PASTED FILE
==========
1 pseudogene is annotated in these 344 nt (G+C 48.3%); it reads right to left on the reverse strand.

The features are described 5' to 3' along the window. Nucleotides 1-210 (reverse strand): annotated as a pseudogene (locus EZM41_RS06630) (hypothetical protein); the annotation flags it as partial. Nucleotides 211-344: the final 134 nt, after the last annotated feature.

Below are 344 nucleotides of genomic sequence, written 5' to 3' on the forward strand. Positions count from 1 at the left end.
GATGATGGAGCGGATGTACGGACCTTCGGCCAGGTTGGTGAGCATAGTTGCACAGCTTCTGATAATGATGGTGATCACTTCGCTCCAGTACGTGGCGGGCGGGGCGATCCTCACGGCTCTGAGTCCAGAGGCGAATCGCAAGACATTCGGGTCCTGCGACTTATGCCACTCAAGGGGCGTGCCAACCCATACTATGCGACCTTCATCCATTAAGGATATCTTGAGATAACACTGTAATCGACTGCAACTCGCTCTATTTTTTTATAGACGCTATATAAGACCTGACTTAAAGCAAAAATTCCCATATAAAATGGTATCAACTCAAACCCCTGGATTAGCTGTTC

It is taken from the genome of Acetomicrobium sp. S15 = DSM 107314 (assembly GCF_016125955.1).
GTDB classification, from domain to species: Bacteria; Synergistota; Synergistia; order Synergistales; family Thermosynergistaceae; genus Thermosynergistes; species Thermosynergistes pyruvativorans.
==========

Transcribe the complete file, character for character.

1 pseudogene is annotated in these 344 nt (G+C 48.3%); it reads right to left on the reverse strand.

The features are described 5' to 3' along the window. Nucleotides 1-210 (reverse strand): annotated as a pseudogene (locus EZM41_RS06630) (hypothetical protein); the annotation flags it as partial. Nucleotides 211-344: the final 134 nt, after the last annotated feature.

Below are 344 nucleotides of genomic sequence, written 5' to 3' on the forward strand. Positions count from 1 at the left end.
GATGATGGAGCGGATGTACGGACCTTCGGCCAGGTTGGTGAGCATAGTTGCACAGCTTCTGATAATGATGGTGATCACTTCGCTCCAGTACGTGGCGGGCGGGGCGATCCTCACGGCTCTGAGTCCAGAGGCGAATCGCAAGACATTCGGGTCCTGCGACTTATGCCACTCAAGGGGCGTGCCAACCCATACTATGCGACCTTCATCCATTAAGGATATCTTGAGATAACACTGTAATCGACTGCAACTCGCTCTATTTTTTTATAGACGCTATATAAGACCTGACTTAAAGCAAAAATTCCCATATAAAATGGTATCAACTCAAACCCCTGGATTAGCTGTTC

It is taken from the genome of Acetomicrobium sp. S15 = DSM 107314 (assembly GCF_016125955.1).
GTDB classification, from domain to species: Bacteria; Synergistota; Synergistia; order Synergistales; family Thermosynergistaceae; genus Thermosynergistes; species Thermosynergistes pyruvativorans.